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REU for Data-Driven Discovery

March 3, 2016

ECE Professor David Kaeli was awarded a $360K NSF grant to develop an REU site to provide students exploring big data problems access to state-of-the-art high performance computing resources. The program is working with 8 partner schools to target rising sophomores woking in data-oriented problem domains. The REU-D3 website includes the research descriptions of the contributed projects. Students select their top 3 projects and then the team will work with the applicant and faculty on making the best matches of students and mentors. 

The REU-D3 administrative team includes the following individuals:

  • Melanie Smith - Program Director
  • Claire Duggan - Program Evaluation and Advisory Board
  • Kristin Hicks - Advisory Board
  • Richard Harris - Advisory Board
  • Rachelle Reisberg - Advisory Board
  • Audrey Rorrer (UNCC) - CISE Toolkit Liaison
  • Jack Magrath - Web Design

Abstract Source: NSF


This REU site will help support NSF's mission to promote the progress of science by providing multi-disciplinary research experience for undergraduates with exciting 10-week summer-based experiences in computer science/engineering laboratories, enabling work on both fundamental and applied data-driven problems, focused on applying machine learning techniques, data analytics, and parallel computing technologies, and preparing them for future scientific career. The REU students will have the opportunity to utilize state-of-the-art high performance computing resources to tackle big data problems present in a number of problem domains, including Bioengineering, Environmental Engineering and Biomedical Engineering. PI's will leverage the Massachusetts Green High Performance Computing Center located in Holyoke, MA to provide a backdrop for this multi-disciplinary REU Site. The program will provide students with extensive cyber-infrastructure training, equipping program participants with the skillsets to explore the boundaries between math, science, engineering and parallel computing that are truly multi-disciplinary. The REU Site is located at Northeastern University in the heart of Boston.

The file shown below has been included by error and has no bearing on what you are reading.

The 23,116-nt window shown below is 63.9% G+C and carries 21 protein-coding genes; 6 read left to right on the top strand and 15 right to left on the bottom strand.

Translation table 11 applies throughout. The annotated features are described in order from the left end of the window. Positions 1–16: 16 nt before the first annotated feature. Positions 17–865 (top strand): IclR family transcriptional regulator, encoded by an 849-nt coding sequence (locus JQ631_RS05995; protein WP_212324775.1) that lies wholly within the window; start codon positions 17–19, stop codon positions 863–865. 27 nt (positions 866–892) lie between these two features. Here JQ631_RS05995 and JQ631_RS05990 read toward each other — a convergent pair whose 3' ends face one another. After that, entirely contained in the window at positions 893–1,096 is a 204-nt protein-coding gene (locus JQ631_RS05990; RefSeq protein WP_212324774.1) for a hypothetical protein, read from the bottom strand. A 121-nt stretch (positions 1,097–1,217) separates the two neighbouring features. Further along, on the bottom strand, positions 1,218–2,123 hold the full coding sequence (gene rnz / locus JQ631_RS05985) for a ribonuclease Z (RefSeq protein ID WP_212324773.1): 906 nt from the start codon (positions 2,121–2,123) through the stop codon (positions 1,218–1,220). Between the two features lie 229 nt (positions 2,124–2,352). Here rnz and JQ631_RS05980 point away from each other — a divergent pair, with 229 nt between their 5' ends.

The REU projects span a wide range of technical fields in Computer Science and Engineering. Example projects include: applying machine learning to cluster Chronic Obstructive Pulmonary Disease (COPD) data, data mining Twitter feeds to identify trends in climate change, utilizing hardware accelerators to detect cancerous tumors in 4-D Computed Tomography images, and utilizing regression analysis on gene expressions to understand patterns in retina regeneration. One novelty of this site is its focus on recruiting efforts, tailoring their research experiences for students that have only completed their freshmen year of their undergraduate education, engaging them early in research on their academic pathway. The REU site works to create a mentoring eco-system at both Northeastern University and the partnering institutions, developing a model that is transferrable to other institutions. The program builds relationships with six urban community colleges/universities to build a pipeline of students, creating a diverse pool of REU candidates, showing students potential pathways to graduate education and research. The program leverages the CISE REU Toolkit for pre- and post-program surveys, as well as for recruiting. The REU-D3 Site is focused on effecting changes in mentoring attitudes and practices at the host and partnering academic institutions.